This is a guest post from my friend Barb, who wrote to me after she read my post on Monday, The Middling Place. She’d sent it to me as an email, but I strong-armed her into allowing me to share it with you, Pranksters. It’s a beautiful post about special needs parenting.

(I’ll probably steal it again for Band Back Together, because I am a jerk like that)

P.S. Barb, I love you.

I, too, live in the Middling Place. Off and on since November 1987.

We will never be able to be completely away from there. It is as much a part of you and I as our livers or kidneys. After a while, you will know when it’s time to be there, the Middling Place.

You feel the cold fog press over you as though someone has thrown burlap trimmed with heavy metal weights over your head. You try to peer out through the gaps, see the world around you, feel the sunshine on your face. Shivering, you watch the images of what may have been. Your child growing up “normally.” Walking, talking, and laughing. I’d even accept the tears.

You see her standing outside of Life, looking in at the others. They are growing, and dancing, sneaking kisses, driving and going to College without much thought. Does she know she is different? Does she feel what I see?

As the seconds and minutes and days and years tumble into the heap called ‘Life,’ you learn to control your tears and overwhelming sadness. ‘Fake it ’til you make it,’ you always say. But when that deafening call sounds within your heart, your soul, your entire being, you know can no longer ignore it.

You’re commodious: ‘I can handle anything” facade crashing noiselessly to the ground, landing as shrapnel at your feet.

You turn and limp wearily to the Middling Place.

You glance back at your parents, your husband, and your other children. You are regretful to leave them, but you have no choice. You are carried away by a force stronger than yourself and soon you relent and let it take you. You are being eaten alive. Gobbled by the ferocious monsters’ hunger, ripping at your flesh, tearing your heart out, laughing clamorously, and finally injecting you heavily with Guilt.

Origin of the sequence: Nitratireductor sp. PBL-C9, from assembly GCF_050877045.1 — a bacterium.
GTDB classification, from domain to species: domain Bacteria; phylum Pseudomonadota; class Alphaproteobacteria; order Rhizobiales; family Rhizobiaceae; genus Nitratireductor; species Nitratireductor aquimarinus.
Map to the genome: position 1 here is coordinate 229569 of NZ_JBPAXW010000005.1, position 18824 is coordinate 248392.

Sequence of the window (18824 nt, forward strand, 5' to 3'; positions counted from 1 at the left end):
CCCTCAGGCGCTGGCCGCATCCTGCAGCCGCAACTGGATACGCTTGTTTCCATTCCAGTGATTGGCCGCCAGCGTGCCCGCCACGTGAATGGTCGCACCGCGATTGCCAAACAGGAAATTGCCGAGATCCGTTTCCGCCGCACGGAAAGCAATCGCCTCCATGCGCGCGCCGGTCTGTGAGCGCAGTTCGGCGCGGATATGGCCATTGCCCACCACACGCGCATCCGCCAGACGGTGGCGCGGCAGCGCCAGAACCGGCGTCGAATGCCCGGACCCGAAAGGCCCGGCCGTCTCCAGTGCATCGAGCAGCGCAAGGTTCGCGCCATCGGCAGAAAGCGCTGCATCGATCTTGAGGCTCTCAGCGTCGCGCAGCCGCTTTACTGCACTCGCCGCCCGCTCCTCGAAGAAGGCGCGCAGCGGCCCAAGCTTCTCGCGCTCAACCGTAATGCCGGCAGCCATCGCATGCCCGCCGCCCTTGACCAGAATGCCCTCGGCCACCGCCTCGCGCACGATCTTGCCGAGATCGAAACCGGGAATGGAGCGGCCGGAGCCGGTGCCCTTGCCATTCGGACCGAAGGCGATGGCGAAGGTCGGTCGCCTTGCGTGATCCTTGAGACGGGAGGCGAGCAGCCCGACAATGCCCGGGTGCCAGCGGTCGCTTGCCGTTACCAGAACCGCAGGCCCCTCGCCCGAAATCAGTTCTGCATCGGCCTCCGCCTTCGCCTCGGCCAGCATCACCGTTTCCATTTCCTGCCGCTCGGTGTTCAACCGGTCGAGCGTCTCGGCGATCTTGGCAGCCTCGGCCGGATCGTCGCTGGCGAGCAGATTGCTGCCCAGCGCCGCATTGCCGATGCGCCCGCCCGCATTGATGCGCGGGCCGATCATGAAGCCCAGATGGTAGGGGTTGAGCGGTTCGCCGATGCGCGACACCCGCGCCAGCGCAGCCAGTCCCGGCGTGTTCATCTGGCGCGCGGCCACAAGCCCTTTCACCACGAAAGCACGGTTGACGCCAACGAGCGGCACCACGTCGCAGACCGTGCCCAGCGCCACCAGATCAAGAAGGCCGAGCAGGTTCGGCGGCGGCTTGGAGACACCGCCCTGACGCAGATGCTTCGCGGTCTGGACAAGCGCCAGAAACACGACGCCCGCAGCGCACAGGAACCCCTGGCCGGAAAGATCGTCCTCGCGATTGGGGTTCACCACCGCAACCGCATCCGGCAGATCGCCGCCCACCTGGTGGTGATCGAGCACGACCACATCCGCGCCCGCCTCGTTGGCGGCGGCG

Blame and Fault become your champions, reminding you of the day you sat in the sun too long, or had a sip of your husbands wine or didn’t sleep enough or swam in that river. Her pain, her disfigurement, her disabilities, is of your own making.

Finally, struggling, stumbling, exhausted and weak, you get up on your feet. You straighten your clothes, wipe the tears, and fix your hair. We can’t allow her to see. She can’t know she is the reason.

Back where she is we practice, prepare educate and train, make plans and see ‘Professionals’. We try anything we are told will help her.

She begins to speak! One word, two words, three words in a row! We count for years! Warmed by the silly sentences she utters.

She’s walking now, that jilty gait, like she will spill over at any moment. You valiantly let her go on her own, cringing inside as you imagine what the possibilities are.

“I love you,” you tell her. ‘Yes’ she says. I want to snuggle her, wrap her in my arms and cover her with kisses. She rejects me, cringing as though I am poison.

One day though, she will bring some artwork, a picture of the two of us, she and I, maybe sing a song, and let me touch her hair. Clap, clap clapping loudly through the house will make you smile, because you know she is happy. Her enthusiastic attempts at jokes will make you laugh for days, repeating them to friends who will never understand.

This is our life.

We wish they were different, yet at the same time, we don’t ever want them to change. We love our babies.

They make us stronger, more insightful, more perceptive than before she was here.

Before the Middling Place.

Comments = full of the awesome. Like gravy. I can haz an RSS RSS feed .

13 Responses to The Middling Place – Two

  • amy says:

    This is so touching. Thank you for sharing this.

  • Benjamin says: